|Dorothy Winder @1927|
and welcome to my corner of the blogosphere. Today I am celebrating my Nanny...my maternal grandmother...Dorothy Winder Strube.
I thought it would be fun to let you know a little bit more about the inspiration behind my latest pattern on Moda's Bakeshop.
What follows is an excerpt from a short collection of stories I wrote about her several years ago. It is a little long for a blog post, but it will tell you a little bit more about my Nanny. I hope you enjoy it.
There was nothing truly remarkable about her. She was not tall or graceful. She was not fair of face. One might say that she was rather short, certainly under five foot three, and had a large nose. That nose, which I can scarcely detach from the rest of her, was quite often a sore spot with her. She would have called it ugly. She had gray hair, more white than gray, which I can only remember as being curled, although I believe that God made it straight and thin. Her hair was not beautiful, nor was her face, yet for the life of me I can think of no other word to describe her. My grandmother was beautiful from the top of her curly gray head to the tip of her somewhat too large nose, to the bottom of her long narrow feet. There was nothing truly remarkable about her, except perhaps that she was mine. (I thank God for the truly wonderful blessing that He gave to me in her.)
|Dorothy Winder Strube @ 1991|
Nanny taught me about lots of things. She was my confidant, she shared my secrets and reveled in my plans. She was my encourager. The world needs more like her, yet I wonder whether it is still capable of producing them. Nanny was born in Manchester England in 1902. She was the last of thirteen children. I would have liked to meet my great grandmother Winder to ask her how she managed with so many children. I seem to have a hard time just dealing with three. I have a hard time with three, yet I have a husband who is home - hers died when Nanny was very young. I have a washing machine, dish washer, clothes drier, indoor plumbing and a grocery store not a mile from my home that brings me apples from New Zealand and salmon from the north Atlantic. I have a television and radio and can "talk" on my computer with people in China if I have a yen to. I have seen people walk on the moon. My great grandmother would not even have dreamed of these things. When Nanny was born the world was a different place. Lovers still wrote letters to one another and cherished locks of hair. People traveling great distances had to travel by steam ship, or perhaps by train, but always at a rate much slower than that we "enjoy" today. Time was slower, people more reflective, innocence more common. News traveled slowly and was often old before it reached you, but always pertinent. Letters from distant relatives were cherished epistles, links in a grand chain rather than electronic bursts forgotten a few moments after they are read. All of these things, and more, went into making my grandmother who she was, thoughtful, reflective, patient, an encourager.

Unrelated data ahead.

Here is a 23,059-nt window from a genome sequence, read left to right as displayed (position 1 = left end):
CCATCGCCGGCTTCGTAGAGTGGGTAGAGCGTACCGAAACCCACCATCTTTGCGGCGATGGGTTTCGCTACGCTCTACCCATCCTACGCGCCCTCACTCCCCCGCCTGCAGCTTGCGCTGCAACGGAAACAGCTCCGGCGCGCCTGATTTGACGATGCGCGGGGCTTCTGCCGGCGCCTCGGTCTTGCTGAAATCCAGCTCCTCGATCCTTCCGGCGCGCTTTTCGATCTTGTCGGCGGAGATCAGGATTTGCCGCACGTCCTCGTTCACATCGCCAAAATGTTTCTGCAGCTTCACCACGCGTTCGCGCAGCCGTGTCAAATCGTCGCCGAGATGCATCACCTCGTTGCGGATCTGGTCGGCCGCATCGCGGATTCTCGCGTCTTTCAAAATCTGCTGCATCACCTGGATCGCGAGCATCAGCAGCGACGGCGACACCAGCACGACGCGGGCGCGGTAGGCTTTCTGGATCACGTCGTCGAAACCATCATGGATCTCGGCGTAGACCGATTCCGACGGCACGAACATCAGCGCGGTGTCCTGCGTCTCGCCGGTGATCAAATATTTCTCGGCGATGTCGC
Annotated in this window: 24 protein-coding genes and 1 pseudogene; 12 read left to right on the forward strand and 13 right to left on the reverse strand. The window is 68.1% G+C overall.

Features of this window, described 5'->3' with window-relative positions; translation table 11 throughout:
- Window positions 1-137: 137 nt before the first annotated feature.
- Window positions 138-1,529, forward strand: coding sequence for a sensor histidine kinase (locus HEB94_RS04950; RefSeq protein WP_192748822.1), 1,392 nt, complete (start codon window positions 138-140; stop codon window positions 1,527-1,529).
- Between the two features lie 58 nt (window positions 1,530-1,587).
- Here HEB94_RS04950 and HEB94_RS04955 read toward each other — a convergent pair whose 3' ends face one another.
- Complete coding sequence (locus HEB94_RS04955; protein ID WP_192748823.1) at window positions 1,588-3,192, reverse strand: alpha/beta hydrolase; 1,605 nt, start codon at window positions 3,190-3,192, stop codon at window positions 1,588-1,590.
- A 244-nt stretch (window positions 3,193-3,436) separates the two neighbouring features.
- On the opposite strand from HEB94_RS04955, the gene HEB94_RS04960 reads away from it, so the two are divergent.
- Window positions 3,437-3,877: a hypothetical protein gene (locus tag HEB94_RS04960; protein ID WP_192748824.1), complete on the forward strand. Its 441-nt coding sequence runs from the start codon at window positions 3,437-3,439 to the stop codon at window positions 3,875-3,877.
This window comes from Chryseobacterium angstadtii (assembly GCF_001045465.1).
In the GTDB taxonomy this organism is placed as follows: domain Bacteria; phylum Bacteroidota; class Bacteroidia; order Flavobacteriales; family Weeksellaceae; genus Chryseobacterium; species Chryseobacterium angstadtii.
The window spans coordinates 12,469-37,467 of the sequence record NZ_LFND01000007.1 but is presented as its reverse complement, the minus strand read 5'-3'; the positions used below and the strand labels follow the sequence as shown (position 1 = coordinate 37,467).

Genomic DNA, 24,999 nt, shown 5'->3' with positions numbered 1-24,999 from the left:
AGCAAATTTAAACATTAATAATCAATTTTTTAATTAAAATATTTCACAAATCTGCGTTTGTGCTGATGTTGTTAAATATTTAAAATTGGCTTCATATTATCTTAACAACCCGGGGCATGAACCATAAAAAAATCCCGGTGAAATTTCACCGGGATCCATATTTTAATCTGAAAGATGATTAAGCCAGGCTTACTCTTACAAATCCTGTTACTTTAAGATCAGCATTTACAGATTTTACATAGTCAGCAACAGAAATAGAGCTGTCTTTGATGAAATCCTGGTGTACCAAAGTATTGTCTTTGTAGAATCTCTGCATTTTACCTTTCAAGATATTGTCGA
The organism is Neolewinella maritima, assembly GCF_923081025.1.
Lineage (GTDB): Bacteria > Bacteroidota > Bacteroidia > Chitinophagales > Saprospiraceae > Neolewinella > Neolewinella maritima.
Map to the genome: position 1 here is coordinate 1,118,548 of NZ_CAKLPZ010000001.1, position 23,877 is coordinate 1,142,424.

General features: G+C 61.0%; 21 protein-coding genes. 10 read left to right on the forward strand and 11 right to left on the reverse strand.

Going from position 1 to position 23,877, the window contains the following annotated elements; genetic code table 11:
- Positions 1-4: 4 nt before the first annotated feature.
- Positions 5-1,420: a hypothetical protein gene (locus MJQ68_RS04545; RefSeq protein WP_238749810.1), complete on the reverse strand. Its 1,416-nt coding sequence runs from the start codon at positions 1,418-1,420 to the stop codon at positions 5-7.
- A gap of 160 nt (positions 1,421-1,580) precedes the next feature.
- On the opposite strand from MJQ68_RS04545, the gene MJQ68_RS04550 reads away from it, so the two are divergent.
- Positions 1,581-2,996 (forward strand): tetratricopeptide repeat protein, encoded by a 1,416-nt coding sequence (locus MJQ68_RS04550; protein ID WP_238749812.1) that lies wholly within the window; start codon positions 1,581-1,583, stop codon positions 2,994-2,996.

|Dorothy Winder Strube @ 1992|
Palm Sunday, 1902 was the day that God chose to bring Nanny, Dorothy Winder, into the world. I once talked with her about names. She said, "By the time Mother and Father got to me, they had run out of middle names, so I didn't get one. Mother liked Dorothy, it means 'gift of God' and she liked Grace. Father thought one name was sufficient, so Mother picked Dorothy. They called me Dolly. I was called Dolly all of my life, until I met your Grandfather. He didn't think that name did me justice." I got the feeling that she missed being called Dolly. It was on that day that I became resolved to give my daughter just that name. She would be Dorothy Grace in honor of her dear great grandmother, and we would most certainly call her Dolly,...just as soon as God saw fit to give her to me. That Nanny's given name meant "Gift of God" and that she was born on Palm Sunday meant the world to her. She felt linked somehow to the passion of Christ. I have to agree with her, it is a pretty awesome set of coincidences.